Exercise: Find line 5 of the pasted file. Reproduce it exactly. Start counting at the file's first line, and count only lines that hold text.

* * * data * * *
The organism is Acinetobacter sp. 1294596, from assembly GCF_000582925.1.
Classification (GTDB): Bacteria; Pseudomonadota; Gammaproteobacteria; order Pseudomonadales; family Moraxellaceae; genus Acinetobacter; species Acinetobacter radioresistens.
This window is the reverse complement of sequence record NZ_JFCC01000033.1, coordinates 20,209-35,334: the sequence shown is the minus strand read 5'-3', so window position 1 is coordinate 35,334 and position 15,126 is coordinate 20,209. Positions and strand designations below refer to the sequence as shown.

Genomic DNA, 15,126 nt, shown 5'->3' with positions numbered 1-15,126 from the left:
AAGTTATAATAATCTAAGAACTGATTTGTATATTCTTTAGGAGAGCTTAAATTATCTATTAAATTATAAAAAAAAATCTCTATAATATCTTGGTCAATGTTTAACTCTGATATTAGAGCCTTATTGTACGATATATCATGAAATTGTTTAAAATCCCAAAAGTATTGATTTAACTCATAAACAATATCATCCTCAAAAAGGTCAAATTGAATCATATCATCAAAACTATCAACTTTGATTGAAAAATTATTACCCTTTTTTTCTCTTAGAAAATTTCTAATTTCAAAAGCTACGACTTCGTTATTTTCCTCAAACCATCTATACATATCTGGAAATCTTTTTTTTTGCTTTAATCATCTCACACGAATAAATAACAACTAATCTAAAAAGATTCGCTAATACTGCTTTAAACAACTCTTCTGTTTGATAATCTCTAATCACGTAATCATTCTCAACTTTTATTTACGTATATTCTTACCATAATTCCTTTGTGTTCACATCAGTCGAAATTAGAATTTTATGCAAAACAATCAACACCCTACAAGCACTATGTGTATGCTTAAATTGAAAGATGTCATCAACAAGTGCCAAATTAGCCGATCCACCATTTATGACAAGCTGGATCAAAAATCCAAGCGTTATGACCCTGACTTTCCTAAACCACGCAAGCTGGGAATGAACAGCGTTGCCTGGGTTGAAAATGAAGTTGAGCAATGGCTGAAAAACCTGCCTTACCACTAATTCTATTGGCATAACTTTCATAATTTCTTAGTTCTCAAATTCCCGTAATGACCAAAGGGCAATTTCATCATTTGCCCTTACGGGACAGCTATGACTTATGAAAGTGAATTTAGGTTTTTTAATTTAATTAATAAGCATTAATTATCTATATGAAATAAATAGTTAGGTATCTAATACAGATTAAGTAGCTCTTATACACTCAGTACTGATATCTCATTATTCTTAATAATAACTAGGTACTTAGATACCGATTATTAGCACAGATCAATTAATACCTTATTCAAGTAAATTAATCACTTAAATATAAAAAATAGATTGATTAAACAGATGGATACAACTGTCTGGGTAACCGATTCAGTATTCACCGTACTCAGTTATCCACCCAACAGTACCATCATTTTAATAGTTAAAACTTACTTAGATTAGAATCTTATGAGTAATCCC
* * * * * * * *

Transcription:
AAGTTATAATAATCTAAGAACTGATTTGTATATTCTTTAGGAGAGCTTAAATTATCTATTAAATTATAAAAAAAAATCTCTATAATATCTTGGTCAATGTTTAACTCTGATATTAGAGCCTTATTGTACGATATATCATGAAATTGTTTAAAATCCCAAAAGTATTGATTTAACTCATAAACAATATCATCCTCAAAAAGGTCAAATTGAATCATATCATCAAAACTATCAACTTTGATTGAAAAATTATTACCCTTTTTTTCTCTTAGAAAATTTCTAATTTCAAAAGCTACGACTTCGTTATTTTCCTCAAACCATCTATACATATCTGGAAATCTTTTTTTTTGCTTTAATCATCTCACACGAATAAATAACAACTAATCTAAAAAGATTCGCTAATACTGCTTTAAACAACTCTTCTGTTTGATAATCTCTAATCACGTAATCATTCTCAACTTTTATTTACGTATATTCTTACCATAATTCCTTTGTGTTCACATCAGTCGAAATTAGAATTTTATGCAAAACAATCAACACCCTACAAGCACTATGTGTATGCTTAAATTGAAAGATGTCATCAACAAGTGCCAAATTAGCCGATCCACCATTTATGACAAGCTGGATCAAAAATCCAAGCGTTATGACCCTGACTTTCCTAAACCACGCAAGCTGGGAATGAACAGCGTTGCCTGGGTTGAAAATGAAGTTGAGCAATGGCTGAAAAACCTGCCTTACCACTAATTCTATTGGCATAACTTTCATAATTTCTTAGTTCTCAAATTCCCGTAATGACCAAAGGGCAATTTCATCATTTGCCCTTACGGGACAGCTATGACTTATGAAAGTGAATTTAGGTTTTTTAATTTAATTAATAAGCATTAATTATCTATATGAAATAAATAGTTAGGTATCTAATACAGATTAAGTAGCTCTTATACACTCAGTACTGATATCTCATTATTCTTAATAATAACTAGGTACTTAGATACCGATTATTAGCACAGATCAATTAATACCTTATTCAAGTAAATTAATCACTTAAATATAAAAAATAGATTGATTAAACAGATGGATACAACTGTCTGGGTAACCGATTCAGTATTCACCGTACTCAGTTATCCACCCAACAGTACCATCATTTTAATAGTTAAAACTTACTTAGATTAGAATCTTATGAGTAATCCC